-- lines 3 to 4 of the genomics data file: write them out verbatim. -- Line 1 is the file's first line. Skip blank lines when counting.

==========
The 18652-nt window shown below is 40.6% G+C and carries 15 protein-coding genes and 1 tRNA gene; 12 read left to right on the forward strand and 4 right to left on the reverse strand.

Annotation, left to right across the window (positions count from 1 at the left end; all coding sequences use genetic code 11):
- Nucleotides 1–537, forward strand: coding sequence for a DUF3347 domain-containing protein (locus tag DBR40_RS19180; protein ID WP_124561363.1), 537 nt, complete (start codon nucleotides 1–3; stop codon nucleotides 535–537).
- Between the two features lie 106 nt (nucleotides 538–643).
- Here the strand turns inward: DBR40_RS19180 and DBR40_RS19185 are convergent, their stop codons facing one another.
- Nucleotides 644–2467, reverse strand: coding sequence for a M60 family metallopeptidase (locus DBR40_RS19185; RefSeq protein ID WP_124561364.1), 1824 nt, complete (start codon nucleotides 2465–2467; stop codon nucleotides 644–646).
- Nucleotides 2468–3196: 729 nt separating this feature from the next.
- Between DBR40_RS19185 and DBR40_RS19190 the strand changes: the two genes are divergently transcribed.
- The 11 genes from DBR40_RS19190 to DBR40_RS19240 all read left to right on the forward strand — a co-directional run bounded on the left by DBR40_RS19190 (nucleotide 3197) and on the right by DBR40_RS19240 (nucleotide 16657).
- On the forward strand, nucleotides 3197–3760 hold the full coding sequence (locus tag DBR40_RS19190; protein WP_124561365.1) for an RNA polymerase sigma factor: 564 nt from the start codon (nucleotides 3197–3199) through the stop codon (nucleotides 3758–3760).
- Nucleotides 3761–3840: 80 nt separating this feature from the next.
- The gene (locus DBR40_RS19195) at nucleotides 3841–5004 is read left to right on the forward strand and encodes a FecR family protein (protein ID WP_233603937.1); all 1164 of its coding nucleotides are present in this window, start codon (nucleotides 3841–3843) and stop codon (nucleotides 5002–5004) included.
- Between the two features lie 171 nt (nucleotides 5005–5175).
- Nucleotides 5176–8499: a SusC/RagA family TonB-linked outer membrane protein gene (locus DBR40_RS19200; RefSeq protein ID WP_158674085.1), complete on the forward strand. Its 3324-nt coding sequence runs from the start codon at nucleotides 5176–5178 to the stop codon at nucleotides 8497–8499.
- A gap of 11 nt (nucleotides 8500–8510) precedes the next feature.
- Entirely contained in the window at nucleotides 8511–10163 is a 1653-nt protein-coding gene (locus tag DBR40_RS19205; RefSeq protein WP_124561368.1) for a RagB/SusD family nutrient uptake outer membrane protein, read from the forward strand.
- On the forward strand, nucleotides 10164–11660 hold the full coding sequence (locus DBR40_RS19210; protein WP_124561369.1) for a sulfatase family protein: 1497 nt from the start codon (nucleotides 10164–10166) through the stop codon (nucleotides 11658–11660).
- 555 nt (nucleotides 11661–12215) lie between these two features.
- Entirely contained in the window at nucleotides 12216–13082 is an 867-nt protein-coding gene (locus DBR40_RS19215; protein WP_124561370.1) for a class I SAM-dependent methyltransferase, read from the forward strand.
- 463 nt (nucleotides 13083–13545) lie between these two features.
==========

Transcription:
- Nucleotides 1–537, forward strand: coding sequence for a DUF3347 domain-containing protein (locus tag DBR40_RS19180; protein ID WP_124561363.1), 537 nt, complete (start codon nucleotides 1–3; stop codon nucleotides 535–537).
- Between the two features lie 106 nt (nucleotides 538–643).